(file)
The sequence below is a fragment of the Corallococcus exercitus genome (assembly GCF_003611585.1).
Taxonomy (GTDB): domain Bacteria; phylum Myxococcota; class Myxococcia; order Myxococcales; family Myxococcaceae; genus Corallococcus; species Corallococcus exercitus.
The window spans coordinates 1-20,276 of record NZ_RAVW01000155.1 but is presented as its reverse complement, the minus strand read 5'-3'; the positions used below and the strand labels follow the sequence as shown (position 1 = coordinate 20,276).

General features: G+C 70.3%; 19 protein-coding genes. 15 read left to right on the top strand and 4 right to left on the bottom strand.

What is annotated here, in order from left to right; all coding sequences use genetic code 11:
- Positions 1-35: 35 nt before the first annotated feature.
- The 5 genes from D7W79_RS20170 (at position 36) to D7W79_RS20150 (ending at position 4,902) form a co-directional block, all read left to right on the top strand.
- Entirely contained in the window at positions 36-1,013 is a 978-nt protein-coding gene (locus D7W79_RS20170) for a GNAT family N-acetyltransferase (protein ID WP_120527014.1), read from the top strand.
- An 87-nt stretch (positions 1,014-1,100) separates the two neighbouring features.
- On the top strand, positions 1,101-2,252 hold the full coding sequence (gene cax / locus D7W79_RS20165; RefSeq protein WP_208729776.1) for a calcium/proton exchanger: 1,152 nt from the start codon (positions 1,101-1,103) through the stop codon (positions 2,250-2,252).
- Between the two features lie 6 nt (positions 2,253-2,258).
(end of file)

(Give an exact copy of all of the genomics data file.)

The sequence below is a fragment of the Corallococcus exercitus genome (assembly GCF_003611585.1).
Taxonomy (GTDB): domain Bacteria; phylum Myxococcota; class Myxococcia; order Myxococcales; family Myxococcaceae; genus Corallococcus; species Corallococcus exercitus.
The window spans coordinates 1-20,276 of record NZ_RAVW01000155.1 but is presented as its reverse complement, the minus strand read 5'-3'; the positions used below and the strand labels follow the sequence as shown (position 1 = coordinate 20,276).

General features: G+C 70.3%; 19 protein-coding genes. 15 read left to right on the top strand and 4 right to left on the bottom strand.

What is annotated here, in order from left to right; all coding sequences use genetic code 11:
- Positions 1-35: 35 nt before the first annotated feature.
- The 5 genes from D7W79_RS20170 (at position 36) to D7W79_RS20150 (ending at position 4,902) form a co-directional block, all read left to right on the top strand.
- Entirely contained in the window at positions 36-1,013 is a 978-nt protein-coding gene (locus D7W79_RS20170) for a GNAT family N-acetyltransferase (protein ID WP_120527014.1), read from the top strand.
- An 87-nt stretch (positions 1,014-1,100) separates the two neighbouring features.
- On the top strand, positions 1,101-2,252 hold the full coding sequence (gene cax / locus D7W79_RS20165; RefSeq protein WP_208729776.1) for a calcium/proton exchanger: 1,152 nt from the start codon (positions 1,101-1,103) through the stop codon (positions 2,250-2,252).
- Between the two features lie 6 nt (positions 2,253-2,258).